Blue Rocking trout as stream fish hard to find
  |  First Published: May 2013

It’s the last full month to sneak in a stream trout fish in the West and South Gippsland region before the season closes.

All rivers and streams close on midnight on Monday June 10 which is at the end of the Queen’s Birthday long weekend. The season doesn’t re-open till Friday September 6 which will bring with it a much needed rest for stream trout in the region so that they can spawn and hopefully provide us anglers with a lot of fun in the new season.

Blue Rock Lake

This isn’t the end of the trout season though for all waters as May through to September is prime time to catch a lake trout in Blue Rock Lake, 15 minutes north of Trafalgar. Whether you have a boat, kayak or simply fish from the shoreline, put in enough hours at Blue Rock and you’ll find that it’s not quite the Lake Disappointment everyone calls it. This unfortunate tag is probably the result of frustrated anglers spending the odd day out on the water with little to show for it. I speak from personal experience and there is an abundance of trout to be caught this time of the year and some of those calm crisp winter days with the sun out are just magical and rewarding.

During the warmer months, October through to April, the water is quite warm and most the activity on the lake surface is carp feeding and the activity around the perimeter of the lake is often redfin chasing food. In winter however when the water temperature has dropped significantly, the lake activity is quite different. After a wild and woolly winters week, wind and currents create wind lines where surface tension traps insects.

This is where you find trout activity as they slurp beetles and flies off the lake surface, an exciting spectacle for any angler on a mirror calm day. A wind line is easy to find and can be spotted from some distance away. The wind line often has a lot of fine debris such as leaves, sticks, insects and other floating remains and is easily recognisable as the water has an oil slick appearance to it which is from all the natural oils from the nearby bush.

Having one of these wind lines near the shoreline is ideal for land-based anglers and it’s not hard to plan a worthwhile fishing trip to Blue Rock. Simply research the weather records for the past week and work out which way the wind was blowing then plan which part of the lake you are going to target with a wind line close to shore. Flyfishing, lure casting or bait fishing are all successful options, some more so than others. Flyfishing with a similar insect that is floating on the water surface is obviously going to be the best chance as these are what the trout are feeding on.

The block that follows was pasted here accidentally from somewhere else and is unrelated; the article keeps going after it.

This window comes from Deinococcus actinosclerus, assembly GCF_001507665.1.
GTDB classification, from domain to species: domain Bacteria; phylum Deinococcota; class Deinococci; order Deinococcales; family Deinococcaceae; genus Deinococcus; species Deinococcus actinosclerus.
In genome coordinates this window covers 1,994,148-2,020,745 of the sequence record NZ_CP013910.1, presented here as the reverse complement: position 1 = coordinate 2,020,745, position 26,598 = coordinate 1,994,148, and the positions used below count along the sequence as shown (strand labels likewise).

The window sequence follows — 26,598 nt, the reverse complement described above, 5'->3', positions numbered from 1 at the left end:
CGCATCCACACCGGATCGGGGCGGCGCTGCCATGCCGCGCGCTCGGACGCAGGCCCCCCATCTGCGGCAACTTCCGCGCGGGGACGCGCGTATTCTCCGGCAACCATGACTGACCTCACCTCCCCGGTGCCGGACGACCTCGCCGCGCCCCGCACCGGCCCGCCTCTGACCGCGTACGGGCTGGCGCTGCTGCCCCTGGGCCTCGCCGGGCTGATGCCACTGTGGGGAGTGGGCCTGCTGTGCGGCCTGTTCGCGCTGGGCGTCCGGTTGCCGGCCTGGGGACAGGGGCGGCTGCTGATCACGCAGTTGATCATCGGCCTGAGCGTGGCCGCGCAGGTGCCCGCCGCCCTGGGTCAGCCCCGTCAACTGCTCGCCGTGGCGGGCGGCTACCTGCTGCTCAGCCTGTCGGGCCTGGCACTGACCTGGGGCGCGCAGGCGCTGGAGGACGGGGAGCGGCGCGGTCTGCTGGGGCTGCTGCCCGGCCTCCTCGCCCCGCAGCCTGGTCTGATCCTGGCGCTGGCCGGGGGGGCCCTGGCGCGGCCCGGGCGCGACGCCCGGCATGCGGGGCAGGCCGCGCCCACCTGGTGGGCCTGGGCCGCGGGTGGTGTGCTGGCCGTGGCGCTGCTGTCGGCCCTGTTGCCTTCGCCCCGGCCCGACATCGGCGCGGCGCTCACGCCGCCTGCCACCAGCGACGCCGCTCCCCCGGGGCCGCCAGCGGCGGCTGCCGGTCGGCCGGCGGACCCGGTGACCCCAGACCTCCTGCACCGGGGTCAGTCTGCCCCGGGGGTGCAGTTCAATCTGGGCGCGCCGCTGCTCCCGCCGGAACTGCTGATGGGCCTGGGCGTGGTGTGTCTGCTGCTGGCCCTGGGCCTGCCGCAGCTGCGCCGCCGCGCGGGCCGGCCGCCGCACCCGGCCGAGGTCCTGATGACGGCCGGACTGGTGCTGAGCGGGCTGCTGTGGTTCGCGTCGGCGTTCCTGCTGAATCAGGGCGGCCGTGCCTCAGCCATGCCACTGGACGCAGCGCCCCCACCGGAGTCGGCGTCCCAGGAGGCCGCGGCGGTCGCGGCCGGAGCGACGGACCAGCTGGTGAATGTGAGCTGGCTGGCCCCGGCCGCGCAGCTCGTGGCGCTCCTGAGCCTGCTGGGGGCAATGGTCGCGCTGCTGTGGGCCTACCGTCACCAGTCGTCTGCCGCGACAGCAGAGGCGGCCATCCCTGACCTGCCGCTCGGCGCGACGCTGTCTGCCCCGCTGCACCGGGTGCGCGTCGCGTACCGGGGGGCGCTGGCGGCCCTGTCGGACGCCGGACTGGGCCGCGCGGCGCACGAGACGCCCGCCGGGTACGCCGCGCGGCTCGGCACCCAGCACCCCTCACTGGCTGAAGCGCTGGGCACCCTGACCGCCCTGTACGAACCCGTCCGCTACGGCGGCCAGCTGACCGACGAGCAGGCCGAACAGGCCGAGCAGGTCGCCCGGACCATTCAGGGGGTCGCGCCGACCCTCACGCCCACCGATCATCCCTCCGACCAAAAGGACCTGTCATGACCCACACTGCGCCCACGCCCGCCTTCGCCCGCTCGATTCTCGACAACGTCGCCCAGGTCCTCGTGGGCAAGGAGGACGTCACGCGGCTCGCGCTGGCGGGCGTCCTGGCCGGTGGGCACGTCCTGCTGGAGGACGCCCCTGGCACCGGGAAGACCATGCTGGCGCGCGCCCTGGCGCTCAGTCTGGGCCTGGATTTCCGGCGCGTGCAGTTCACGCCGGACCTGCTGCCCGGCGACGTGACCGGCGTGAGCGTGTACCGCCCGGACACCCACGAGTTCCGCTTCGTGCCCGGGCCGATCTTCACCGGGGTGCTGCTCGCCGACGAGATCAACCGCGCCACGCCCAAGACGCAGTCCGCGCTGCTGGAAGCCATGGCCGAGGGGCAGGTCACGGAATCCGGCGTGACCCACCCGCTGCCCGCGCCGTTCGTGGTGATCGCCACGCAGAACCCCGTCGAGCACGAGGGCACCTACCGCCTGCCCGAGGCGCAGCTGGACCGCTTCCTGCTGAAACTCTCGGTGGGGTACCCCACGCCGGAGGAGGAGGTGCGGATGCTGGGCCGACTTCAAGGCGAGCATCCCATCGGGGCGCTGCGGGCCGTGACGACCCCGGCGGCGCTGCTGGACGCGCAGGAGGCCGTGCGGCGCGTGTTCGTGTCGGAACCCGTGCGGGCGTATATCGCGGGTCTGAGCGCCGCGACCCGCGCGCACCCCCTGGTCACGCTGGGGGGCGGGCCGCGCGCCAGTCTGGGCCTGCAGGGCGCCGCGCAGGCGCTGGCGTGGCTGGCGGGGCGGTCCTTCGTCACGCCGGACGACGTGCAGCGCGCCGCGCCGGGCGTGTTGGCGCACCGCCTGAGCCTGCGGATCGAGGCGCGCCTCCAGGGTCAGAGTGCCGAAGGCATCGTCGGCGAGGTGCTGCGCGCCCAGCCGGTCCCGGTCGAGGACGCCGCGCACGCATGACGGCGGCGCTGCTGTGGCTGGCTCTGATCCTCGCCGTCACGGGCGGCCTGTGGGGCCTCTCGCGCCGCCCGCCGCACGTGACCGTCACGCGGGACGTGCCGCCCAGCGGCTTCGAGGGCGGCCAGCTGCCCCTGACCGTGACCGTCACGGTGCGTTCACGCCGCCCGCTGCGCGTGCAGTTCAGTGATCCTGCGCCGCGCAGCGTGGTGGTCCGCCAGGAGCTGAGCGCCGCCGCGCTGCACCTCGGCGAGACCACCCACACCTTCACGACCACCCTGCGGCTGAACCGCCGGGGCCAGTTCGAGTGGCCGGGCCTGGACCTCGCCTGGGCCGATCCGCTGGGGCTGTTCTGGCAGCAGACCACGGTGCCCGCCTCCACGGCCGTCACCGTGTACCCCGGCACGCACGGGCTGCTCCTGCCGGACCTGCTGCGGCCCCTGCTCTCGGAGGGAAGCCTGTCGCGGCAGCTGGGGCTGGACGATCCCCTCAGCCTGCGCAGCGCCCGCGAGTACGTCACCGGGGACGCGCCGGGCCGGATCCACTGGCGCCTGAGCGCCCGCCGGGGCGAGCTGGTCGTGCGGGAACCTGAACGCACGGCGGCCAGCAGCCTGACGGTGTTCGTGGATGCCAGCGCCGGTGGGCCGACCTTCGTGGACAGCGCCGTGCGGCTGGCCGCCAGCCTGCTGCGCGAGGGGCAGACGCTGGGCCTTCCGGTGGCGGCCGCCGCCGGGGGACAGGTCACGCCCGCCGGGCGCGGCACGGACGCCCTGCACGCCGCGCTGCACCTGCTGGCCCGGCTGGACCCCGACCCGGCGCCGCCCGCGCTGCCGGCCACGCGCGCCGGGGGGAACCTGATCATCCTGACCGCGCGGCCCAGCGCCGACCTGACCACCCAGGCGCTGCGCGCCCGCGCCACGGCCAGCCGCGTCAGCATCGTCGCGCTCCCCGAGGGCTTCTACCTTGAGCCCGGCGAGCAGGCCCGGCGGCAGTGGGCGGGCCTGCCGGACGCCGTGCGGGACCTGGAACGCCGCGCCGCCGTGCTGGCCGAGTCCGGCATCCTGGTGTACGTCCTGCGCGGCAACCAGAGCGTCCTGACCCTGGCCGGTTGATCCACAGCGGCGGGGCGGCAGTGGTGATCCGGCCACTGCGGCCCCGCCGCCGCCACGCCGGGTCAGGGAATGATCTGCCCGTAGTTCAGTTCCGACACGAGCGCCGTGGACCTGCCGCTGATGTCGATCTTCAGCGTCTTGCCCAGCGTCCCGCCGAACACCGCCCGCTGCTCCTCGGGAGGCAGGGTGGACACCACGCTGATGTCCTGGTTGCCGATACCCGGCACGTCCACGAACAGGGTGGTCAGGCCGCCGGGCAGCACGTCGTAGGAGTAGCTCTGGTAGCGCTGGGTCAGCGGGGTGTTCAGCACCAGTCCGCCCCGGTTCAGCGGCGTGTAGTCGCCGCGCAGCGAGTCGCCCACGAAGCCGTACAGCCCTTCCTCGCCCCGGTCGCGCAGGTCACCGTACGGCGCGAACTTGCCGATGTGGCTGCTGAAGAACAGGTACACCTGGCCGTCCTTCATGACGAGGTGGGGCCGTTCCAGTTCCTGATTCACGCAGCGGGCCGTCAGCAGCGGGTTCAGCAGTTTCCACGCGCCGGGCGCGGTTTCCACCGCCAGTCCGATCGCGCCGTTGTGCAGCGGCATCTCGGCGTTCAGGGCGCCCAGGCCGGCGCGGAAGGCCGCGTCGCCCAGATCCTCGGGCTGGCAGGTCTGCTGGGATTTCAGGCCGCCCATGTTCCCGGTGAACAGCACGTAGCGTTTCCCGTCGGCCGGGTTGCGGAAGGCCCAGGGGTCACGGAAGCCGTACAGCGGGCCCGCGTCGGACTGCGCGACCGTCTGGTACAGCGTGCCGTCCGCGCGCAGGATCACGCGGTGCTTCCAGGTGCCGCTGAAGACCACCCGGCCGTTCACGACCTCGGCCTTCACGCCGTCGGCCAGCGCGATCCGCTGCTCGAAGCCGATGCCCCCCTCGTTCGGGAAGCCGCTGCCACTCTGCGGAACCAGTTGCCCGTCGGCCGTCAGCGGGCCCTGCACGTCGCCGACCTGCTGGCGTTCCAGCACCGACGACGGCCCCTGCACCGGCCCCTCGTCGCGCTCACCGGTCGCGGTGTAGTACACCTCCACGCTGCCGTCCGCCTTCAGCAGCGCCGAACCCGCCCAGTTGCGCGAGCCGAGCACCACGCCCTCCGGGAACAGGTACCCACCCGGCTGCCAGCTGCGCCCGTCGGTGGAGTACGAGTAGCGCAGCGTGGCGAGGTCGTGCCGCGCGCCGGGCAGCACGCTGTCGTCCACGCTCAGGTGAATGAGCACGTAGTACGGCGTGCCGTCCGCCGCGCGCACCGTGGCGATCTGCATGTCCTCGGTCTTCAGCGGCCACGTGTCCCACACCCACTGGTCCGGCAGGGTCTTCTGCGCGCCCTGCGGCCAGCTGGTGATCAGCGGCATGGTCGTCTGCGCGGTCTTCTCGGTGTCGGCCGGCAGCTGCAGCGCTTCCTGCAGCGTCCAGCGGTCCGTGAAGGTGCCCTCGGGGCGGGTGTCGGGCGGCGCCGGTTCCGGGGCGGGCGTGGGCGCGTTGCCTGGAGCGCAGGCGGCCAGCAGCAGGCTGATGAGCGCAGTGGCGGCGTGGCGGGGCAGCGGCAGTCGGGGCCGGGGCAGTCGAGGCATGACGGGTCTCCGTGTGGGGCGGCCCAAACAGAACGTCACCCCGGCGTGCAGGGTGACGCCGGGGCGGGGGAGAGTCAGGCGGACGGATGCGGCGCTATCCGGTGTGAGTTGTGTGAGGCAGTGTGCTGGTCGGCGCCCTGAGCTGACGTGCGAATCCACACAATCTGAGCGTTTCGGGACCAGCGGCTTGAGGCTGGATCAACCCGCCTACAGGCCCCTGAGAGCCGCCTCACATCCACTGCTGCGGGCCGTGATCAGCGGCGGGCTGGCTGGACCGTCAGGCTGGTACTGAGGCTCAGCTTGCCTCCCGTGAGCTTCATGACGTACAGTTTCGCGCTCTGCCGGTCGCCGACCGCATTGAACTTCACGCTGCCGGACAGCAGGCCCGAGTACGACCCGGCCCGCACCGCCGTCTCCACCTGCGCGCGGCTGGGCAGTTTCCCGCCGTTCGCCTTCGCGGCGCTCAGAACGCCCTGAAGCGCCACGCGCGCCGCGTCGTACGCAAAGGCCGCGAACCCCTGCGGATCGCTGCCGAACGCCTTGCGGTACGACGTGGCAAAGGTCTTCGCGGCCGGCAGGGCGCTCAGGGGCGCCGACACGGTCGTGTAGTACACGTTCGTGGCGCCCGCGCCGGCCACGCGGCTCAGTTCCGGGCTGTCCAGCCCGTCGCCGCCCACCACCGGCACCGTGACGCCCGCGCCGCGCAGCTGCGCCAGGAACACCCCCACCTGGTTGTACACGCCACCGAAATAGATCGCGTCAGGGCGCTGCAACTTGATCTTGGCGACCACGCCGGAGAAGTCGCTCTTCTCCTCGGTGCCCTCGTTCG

Second on the list would have to be lure fishing with a minnow-styled lure or soft plastic resembling a small fish that is also feeding in the area or a spinner/bladed lure as it attracts attention from the vibrations of the spinning blade. Bait fishing is also a great technique with most success coming from presenting a live bait such as garden worm, mudeye or maggots under a float.

Fishing from the boat opens up a whole lot of fishing possibilities on Blue Rock. The lake currently has a boat size limit and engine limit being up to 4.3m long and less than 10hp respectively. Flat-line trolling a lure that travels down to 50cm under the water surface along the wind lines is often rewarding. Lures that are typically used with success are bibbed minnow-style lures, winged plastic lures and spinner bladed lures or soft plastics. Drifting on the edge of a wind line and casting in to it with a fly or lure is great way to sneakily approach the feeding zone. Same goes for casting a floated live bait too.

Blue Rock has four main access points to the shoreline, majority being on the south-west shore. There are two boat ramps at either end of the lake and have terrific facilities with plenty of space to fish along. The other access points require a short walk to the lake, both with limited parking however. First spot is at the end of Blue Rock Road in the township of Willow Grove where a walking track leads you to two potential coves to fish. The second spot being off Hunts Road where there is a turn off and a track that leads you to an area to park the car and then set foot to the lake side.

Rivers worth a shot over the coming month would be the Bunyip River and lower Tarago River which have a history of good fishing this time of the year. The dry season from September last year through to April has put a lot of pressure on stream trout this year so it is ever so important to practice catch and release, now more so than ever as they prepare for their spawning season.

It would be nice to see these rivers re-stocked or at least topped up with a few more fish as they have been a little scarce and therefore harder to catch in recent months but I’m thinking that this isn’t on the cards.

Feel free to email me any reports, questions and photos, particularly if you have had any luck over winter at Blue Rock Lake. Happy fishing!

The author with a nice stream brown caught and released. The author had several strikes from the fish on a lure so swapped over the rig and found a couple of worms in the bush and got lucky when the bait was presented under a float in the slow moving water.

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